An ambitious program from the Soil Association in the UK to have more organic meals served in public sector kitchens received a boost in October, following calls by the Soil Association Scotland for healthier food to be provided on the menu and as a way of life in schools, hospitals, care homes, workplaces, and cities under its Food For Life program.
It was backed by Mark Ruskell, a Green Party member of the Scottish Parliament, who wants a mandatory requirement for all public-sector kitchens to serve organic food, according to several newspaper reports.
And Mr. Ruskell pointed to a policy introduced in Denmark where its Organic Cuisine Label is being used in 60 percent of large-scale kitchens, while the government has a goal to see organics in 60 percent of all food served in public institutions, including care homes, nurseries, and prisons. Public agencies accounted for more than 1,300 of the 1,800 Organic Cuisine Labels in Denmark in 2016.
The Soil Association said that more schools, hospitals, and workplaces were now serving organic food and Aoife Behan, policy manager of Soil Association Scotland, said all public-sector bodies should be beacons of good food, and the Denmark example shows that it can be done. "Through our Food for Life Scotland program, we know that Scottish local authorities are also making great strides," she said.
Earlier this year, in its annual organic market report, the Soil Association UK said that more schools, hospitals, and workplaces were now serving organic food - up by 19.1 percent in 2016.
Demand had been strongly driven by its Food for Life Catering Mark, it said. The association said some GBP15 million was now spent on organic food in the sector - an increase of 66 percent.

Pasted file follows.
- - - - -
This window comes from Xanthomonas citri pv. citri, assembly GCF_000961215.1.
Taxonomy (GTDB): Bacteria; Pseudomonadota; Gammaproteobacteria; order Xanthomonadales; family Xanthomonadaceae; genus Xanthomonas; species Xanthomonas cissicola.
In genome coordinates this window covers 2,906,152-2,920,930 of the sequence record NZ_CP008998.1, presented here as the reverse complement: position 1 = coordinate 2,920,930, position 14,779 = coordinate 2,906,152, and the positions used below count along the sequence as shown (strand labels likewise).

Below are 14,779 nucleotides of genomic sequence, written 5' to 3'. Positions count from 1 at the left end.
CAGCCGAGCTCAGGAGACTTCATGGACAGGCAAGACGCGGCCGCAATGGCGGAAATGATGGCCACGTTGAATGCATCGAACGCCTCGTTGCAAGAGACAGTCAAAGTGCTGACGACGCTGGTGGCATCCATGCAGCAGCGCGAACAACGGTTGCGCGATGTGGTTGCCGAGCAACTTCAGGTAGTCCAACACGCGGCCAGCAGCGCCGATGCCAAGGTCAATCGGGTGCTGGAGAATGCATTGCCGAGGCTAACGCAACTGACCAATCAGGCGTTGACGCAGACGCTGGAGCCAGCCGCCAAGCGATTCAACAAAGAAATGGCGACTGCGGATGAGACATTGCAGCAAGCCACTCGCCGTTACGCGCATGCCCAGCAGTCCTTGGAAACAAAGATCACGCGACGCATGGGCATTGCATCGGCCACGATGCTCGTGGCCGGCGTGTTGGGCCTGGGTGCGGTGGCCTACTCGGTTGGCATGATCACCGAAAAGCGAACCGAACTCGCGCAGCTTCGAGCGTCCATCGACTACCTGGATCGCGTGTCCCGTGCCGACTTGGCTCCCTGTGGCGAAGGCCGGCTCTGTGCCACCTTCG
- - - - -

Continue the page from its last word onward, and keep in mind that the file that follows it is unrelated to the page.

Ms. Behan told FarmingUK that North Ayrshire, East Ayrshire, Stirling and Aberdeen City Council all source organic food for their school meals. "From our experience, using organic produce does not necessarily lead to higher food costs in public sector kitchens," she said.
"In fact, it can bring many other benefits such as increased access to seasonal fruit and vegetables, higher staff morale in public sector kitchens and positive environmental outcomes."
The Scottish Government has promised to consult on a Good Food Nation Bill and said targets for organic food in the public sector should be part of a package of measures.
In October 2017, Scottish National Party ministers unveiled plans to tackle Scotland’s obesity epidemic, with supermarket price promotions on junk food are to be restricted, and restaurant meal sizes could be capped.
A new Scottish Government diet and obesity strategy, published for consultation, said ministers are “minded” to clamp down on promotions on food that is high in fat, salt, and sugar that could include a ban on multi-buy offers on products such as crisps and sweets, or shops temporarily discounting their price to increase sales.
Medical and health associations led by Cancer Research UK welcomed the “bold proposals,” while TV chef Jamie Oliver praised the Scottish Government for its “bold, brave and trailblazing move to transform our kids’ diets” and urged Westminster to follow suit.
But the Scottish Retail Consortium (SRC), which includes the supermarket chains, warned they risked hitting “hard-pressed households already struggling with inflation and other rising costs.”